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We have a winforms application that is deployed to users through clickonce and uses the autoupdate functionality.

What we have noticed is that for our users, it takes several minutes for the application to appear after a clickonce update occurs. The application executable is running during this time with fairly high cpu usage, but no windows are displayed.

This is not reproducible on the developers' machines. There are 2 primary differences between the users' and the devs' machines:

  1. The users are running windows xp, where the developers are running windows vista.
  2. The devs are on the same domain as the clickonce server, whereas the users are on a different domain that has a 2 way trust relationship with the domain the clickonce server is part of.

The cold start performance of the application is almost instantaneous after its been run once after an update.

The following link is for someone on the msdn forums with the same issue, but there is no posted solution: http://social.msdn.microsoft.com/Forums/en-US/winformssetup/thread/5ec061c4-ec6f-4101-98a6-dc8bb5acab60

As the developers have been unable to reproduce locally, we don't yet have a profiling trace of what the application is doing during this time.

Any thoughts on why this might be occurring or suggestions on how to go about troubleshooting the problem?

Thanks.

EDIT 08/24/2009: Created a 32 bit virtual machine running XP and joined it to the same domain as the users. The issue does not manifest in the virtual machine. This seems to eliminate both XP and the domain membership as the source of the issue. That seems to leave VLAN, system configuration, and patch level as potential culprits.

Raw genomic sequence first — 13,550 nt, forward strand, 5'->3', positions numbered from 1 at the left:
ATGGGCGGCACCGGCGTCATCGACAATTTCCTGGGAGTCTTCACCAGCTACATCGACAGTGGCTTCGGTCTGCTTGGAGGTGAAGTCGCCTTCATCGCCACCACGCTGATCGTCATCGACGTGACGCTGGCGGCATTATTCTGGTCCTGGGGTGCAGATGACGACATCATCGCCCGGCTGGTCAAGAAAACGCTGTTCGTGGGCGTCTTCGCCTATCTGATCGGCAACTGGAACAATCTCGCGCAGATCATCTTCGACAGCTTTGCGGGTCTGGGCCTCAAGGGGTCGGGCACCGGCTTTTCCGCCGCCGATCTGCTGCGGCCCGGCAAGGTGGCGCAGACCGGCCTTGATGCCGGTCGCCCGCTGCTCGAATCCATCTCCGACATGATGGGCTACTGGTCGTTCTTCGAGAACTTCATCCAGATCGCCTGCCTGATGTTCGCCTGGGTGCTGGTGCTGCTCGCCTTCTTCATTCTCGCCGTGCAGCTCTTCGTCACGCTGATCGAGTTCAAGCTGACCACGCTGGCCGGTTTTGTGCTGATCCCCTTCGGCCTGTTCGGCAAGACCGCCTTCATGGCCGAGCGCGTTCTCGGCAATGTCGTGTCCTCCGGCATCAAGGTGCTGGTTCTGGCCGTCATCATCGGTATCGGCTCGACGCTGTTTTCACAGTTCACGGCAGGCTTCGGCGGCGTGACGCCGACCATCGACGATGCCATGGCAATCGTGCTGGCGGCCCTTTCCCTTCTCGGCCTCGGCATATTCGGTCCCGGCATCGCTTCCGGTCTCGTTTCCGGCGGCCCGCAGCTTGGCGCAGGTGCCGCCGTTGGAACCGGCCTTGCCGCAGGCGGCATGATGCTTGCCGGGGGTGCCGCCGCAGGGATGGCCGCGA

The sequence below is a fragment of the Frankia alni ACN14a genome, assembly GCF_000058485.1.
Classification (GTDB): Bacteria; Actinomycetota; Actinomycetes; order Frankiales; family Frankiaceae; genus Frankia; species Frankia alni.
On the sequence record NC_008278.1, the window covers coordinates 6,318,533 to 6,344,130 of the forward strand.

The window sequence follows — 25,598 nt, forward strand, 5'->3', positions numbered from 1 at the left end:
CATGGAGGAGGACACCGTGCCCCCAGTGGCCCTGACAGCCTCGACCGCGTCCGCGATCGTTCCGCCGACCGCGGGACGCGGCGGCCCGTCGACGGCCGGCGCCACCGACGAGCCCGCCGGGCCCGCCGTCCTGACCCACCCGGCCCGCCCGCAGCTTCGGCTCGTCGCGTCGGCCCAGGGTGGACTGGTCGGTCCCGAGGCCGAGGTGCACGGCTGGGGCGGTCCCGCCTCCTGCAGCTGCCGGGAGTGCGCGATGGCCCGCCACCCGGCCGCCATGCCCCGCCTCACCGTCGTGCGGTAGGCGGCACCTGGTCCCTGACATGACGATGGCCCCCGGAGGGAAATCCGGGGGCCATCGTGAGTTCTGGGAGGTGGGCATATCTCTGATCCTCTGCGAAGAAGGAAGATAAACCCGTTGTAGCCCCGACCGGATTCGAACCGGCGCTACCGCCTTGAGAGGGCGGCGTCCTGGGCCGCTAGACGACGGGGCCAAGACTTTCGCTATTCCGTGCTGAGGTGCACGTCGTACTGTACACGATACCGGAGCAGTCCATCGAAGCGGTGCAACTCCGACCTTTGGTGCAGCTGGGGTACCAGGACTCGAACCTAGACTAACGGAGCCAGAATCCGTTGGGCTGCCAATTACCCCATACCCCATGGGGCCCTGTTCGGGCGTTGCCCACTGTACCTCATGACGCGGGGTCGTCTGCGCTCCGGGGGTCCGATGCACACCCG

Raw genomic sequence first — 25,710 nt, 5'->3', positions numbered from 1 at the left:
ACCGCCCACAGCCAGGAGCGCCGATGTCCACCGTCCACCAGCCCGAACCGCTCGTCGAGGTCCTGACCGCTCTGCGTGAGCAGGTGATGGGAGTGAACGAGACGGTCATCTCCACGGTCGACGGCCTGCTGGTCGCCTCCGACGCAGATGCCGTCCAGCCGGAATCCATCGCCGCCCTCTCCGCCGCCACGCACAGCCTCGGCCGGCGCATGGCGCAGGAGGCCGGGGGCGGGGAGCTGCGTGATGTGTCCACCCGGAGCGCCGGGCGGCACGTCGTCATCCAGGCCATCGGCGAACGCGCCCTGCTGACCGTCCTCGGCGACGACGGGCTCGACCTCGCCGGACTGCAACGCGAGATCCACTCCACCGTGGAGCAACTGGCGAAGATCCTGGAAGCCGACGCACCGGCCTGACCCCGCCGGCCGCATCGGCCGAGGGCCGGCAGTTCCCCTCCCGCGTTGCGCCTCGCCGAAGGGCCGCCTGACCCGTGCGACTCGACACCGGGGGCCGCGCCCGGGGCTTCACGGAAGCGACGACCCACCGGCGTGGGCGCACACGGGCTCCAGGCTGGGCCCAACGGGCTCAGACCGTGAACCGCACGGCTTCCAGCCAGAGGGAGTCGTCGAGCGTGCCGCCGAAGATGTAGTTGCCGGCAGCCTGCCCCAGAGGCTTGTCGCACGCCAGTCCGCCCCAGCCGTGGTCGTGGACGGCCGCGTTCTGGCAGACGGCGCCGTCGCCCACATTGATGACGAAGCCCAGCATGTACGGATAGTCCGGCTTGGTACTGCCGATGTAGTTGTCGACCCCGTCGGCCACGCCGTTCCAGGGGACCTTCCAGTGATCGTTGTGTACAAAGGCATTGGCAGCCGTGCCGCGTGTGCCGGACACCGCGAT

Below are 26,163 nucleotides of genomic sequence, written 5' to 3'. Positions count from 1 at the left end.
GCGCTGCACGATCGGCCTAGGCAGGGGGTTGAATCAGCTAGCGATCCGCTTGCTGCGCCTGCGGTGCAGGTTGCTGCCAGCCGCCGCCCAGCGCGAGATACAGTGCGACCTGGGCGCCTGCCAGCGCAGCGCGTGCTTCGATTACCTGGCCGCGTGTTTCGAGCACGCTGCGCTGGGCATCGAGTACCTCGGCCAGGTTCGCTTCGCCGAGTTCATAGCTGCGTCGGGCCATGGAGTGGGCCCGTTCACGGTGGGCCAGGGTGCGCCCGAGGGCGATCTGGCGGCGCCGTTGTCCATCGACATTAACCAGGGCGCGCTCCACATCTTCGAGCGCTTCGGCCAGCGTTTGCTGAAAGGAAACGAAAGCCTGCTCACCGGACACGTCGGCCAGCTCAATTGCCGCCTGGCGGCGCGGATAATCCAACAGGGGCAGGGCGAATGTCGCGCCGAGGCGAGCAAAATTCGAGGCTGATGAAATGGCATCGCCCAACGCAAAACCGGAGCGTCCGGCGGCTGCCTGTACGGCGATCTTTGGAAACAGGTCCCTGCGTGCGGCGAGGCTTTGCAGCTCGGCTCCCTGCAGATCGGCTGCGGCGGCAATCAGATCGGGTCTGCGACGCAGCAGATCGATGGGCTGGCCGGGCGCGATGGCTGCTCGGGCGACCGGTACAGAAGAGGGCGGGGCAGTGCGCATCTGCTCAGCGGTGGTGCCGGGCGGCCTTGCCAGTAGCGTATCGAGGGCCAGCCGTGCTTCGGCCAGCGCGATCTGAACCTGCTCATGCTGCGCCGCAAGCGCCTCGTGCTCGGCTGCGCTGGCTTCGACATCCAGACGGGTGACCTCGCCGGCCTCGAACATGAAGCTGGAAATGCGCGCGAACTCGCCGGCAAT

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1 Answer 1

up vote 4 down vote accepted

When the application is updated, all new assemblies will need to be Just in Time Compiled. This typically only occurs once so would explain why there is a slow initial startup and why you can't reproduce on developers machines.

I have seen very poor performance (minutes vs a few seconds) for a newly deployed first run .Net application is the users are running antivirus software as the antivirus tool checks the newly Jitted assemblies are not malicious.

If you are able to monitor the initial startup of the application - check to see if mscorjit.dll is loaded and the reason the process is consuming significant CPU is because of the jitting. Also check if any antivirus tool is consuming a significant amount of CPU.

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Well, the the slow startup time does not occur on the QA machines which are also vista and the same domain as the developer machines. This seems to rule out Jitting as the culprit. –  Dan Rigby Aug 20 '09 at 20:56
    
The main cpu consumption during this time is the application executable itself. –  Dan Rigby Aug 20 '09 at 21:00
    
Do the QA Machines have any Anti Virus software? Do the Clients machines? –  Robert Christie Aug 20 '09 at 21:00
    
The same antivirus software is installed on the users, QA, and developers' machines. –  Dan Rigby Aug 20 '09 at 21:02
1  
csc.exe does not do the Jitting. –  Henk Holterman Aug 20 '09 at 21:20

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